I willfully harmed myself steadily and purposefully for almost all my life and still- here we are: me and my body. I drank to ease my mind without giving one thought to how it felt in my body. I ate too many cookies and made excuses for just one more and forgot that my body, when unhappy, would show it. Then I'd be mad at my body for showing the evidence of my troubled mind. I would be furious at the 16 in my jeans and forget that even with all this abuse my body still showed up every day doing the best it could given the circumstances. Heart beating. Lungs breathing. Creating the motions of waking, of mothering, of living. Despite all I could do to make it quit it just kept going.

That's the thing I guess, really: to keep going. To take a fine example from your showing up every day body. My brain will take me places, dark ones, that my body has never thought of. I can be brave enough to visit and heal the dark places because my body can step me into the light. It can tell me too much, or press on, or I need a break. If I pay attention I can feel what my life is trying to tell me rather than think it to death.

It's taken me such a long time to make friends with this flesh and bones miracle that makes me...me. I'm only now just just learning to know when I need a rest, or a minute, or to be alone or together. To recognize that my shoulders are creeping up to my ears or that I'm holding my breath. There's a magic in these little details: consciously putting my shoulders down, the exhalation of breath. It makes it easier not to try escape mad dash with my inner -aholic when I feel physically what I'm running from. Touching the physical event gives me my own power in the story.







11 comments:

  1. "your big mind (your higher self) and your little mind (your ego) and how to make them work with your body." I loved this :) And as I read your final paragraph I became of my hunched shoulders and encouraged them to relax! ;) xx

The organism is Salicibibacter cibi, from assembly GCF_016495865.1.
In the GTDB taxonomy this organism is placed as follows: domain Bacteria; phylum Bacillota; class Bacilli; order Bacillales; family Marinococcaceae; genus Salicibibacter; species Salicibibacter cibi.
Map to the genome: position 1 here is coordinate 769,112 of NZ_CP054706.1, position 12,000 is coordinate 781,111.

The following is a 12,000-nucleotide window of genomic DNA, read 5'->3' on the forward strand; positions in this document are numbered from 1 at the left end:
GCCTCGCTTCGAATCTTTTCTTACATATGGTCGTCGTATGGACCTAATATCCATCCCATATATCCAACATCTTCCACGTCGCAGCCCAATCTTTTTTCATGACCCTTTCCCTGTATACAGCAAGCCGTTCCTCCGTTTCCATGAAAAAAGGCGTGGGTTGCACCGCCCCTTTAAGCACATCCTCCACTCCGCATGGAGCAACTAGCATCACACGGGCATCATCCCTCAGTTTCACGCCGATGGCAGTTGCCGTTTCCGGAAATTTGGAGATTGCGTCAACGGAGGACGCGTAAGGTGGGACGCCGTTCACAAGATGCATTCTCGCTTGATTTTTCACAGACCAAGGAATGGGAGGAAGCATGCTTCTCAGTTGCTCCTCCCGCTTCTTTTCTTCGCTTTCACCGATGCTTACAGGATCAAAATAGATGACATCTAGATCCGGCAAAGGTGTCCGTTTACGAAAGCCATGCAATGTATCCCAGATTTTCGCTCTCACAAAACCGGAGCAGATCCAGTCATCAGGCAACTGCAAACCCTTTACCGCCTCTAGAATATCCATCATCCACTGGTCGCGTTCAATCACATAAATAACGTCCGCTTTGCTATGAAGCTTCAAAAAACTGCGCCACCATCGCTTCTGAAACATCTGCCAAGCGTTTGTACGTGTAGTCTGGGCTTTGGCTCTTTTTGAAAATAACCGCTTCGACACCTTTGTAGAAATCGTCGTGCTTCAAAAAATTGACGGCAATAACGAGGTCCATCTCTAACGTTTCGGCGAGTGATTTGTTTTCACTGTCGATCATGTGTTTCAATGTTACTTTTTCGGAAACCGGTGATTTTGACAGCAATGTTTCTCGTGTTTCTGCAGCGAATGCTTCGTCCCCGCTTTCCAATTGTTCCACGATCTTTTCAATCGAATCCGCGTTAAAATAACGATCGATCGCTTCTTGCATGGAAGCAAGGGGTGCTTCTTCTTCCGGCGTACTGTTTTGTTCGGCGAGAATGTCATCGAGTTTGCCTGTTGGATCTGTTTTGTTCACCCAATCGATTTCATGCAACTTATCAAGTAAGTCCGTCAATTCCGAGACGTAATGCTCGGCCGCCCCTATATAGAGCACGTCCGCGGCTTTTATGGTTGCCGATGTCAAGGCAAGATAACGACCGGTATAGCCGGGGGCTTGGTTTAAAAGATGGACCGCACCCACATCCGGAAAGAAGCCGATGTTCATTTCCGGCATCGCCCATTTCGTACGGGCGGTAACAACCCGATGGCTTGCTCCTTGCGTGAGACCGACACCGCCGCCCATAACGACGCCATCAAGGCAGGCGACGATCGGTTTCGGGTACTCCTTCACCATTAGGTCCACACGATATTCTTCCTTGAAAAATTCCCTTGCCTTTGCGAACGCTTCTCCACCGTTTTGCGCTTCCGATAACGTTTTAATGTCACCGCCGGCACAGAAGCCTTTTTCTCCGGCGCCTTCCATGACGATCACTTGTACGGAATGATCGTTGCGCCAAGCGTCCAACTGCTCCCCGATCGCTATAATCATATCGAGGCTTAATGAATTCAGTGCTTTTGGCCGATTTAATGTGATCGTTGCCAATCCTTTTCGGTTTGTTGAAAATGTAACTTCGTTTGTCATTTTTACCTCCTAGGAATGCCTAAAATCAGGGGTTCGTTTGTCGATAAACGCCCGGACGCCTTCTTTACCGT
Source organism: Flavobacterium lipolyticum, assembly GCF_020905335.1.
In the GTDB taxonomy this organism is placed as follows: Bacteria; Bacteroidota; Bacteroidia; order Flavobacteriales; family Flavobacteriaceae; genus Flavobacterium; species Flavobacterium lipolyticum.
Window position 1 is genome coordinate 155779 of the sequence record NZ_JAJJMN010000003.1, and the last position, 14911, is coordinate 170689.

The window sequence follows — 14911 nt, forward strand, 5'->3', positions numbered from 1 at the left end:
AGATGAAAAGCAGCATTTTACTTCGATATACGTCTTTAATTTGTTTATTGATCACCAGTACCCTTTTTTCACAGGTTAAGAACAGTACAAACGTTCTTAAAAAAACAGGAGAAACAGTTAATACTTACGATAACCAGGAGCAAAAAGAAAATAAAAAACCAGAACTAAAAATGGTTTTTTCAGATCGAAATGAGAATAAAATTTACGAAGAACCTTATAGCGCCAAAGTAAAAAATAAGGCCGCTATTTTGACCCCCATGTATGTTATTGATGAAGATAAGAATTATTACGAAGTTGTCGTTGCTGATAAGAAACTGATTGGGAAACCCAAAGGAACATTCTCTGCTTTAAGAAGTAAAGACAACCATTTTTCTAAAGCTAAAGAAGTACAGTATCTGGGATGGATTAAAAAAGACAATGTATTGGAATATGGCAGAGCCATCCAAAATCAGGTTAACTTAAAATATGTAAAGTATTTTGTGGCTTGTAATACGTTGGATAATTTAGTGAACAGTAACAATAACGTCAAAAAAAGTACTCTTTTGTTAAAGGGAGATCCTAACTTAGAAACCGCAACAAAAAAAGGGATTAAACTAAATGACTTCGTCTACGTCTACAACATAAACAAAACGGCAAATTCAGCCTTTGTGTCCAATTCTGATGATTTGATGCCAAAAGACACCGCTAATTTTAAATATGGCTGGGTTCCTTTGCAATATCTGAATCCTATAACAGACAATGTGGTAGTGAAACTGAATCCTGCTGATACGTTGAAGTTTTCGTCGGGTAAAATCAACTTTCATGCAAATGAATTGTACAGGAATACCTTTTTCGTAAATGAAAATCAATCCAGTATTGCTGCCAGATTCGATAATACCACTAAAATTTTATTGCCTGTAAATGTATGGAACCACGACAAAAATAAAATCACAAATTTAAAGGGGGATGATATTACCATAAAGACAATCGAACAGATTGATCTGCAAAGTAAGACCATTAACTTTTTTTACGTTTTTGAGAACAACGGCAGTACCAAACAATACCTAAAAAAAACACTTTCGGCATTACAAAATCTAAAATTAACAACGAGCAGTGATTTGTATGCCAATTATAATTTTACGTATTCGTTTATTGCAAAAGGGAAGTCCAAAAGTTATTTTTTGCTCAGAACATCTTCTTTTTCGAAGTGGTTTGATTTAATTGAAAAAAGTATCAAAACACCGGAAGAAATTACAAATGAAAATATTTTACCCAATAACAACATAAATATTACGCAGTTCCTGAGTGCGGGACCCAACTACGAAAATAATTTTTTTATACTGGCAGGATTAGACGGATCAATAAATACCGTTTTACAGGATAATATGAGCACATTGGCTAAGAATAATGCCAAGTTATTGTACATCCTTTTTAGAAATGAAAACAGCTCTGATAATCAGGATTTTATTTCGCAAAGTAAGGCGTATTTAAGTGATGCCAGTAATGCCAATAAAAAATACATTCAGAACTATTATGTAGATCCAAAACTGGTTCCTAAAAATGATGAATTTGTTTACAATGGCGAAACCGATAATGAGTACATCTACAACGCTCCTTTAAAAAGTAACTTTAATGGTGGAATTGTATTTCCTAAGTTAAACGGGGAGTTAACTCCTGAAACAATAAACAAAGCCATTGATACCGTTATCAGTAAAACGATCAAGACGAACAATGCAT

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    1. I unhunch about a hundred times a day. :)

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  2. that should have read became *aware* of! D'oh time for bed :D

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  3. It was there all along - the way out of the mind is through the body.
    Love where you're headed with this - the whole grounding of the mind through the body. I resisted my body and held it in a sort of contempt and treated it like it would always perform like a puppy seeking approval. Now, as I bend deep into a stretch or break out in a run, I appreciate how my body has kept on working through all those toxic days and nights - and now scuttles me along like a true middle aged man in lycra.

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    1. Maybe it's something that comes along with getting older or maybe just being sober but man- I really appreciate how my body works- that it works. How amazing it is to just be sitting here typing this :) I like these middle ages. It's interesting how the focus is shifting from my head to my whole self.

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  4. My body's voice needs to get louder, the brain's voice is still telling it that ice cream is necessary for happiness.

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  5. I actually started crying toward the end of this post. I'm on day #15 of my journey. 70 years old. A high achieving heavy drinker (I can't say that other word). You have touched my soul.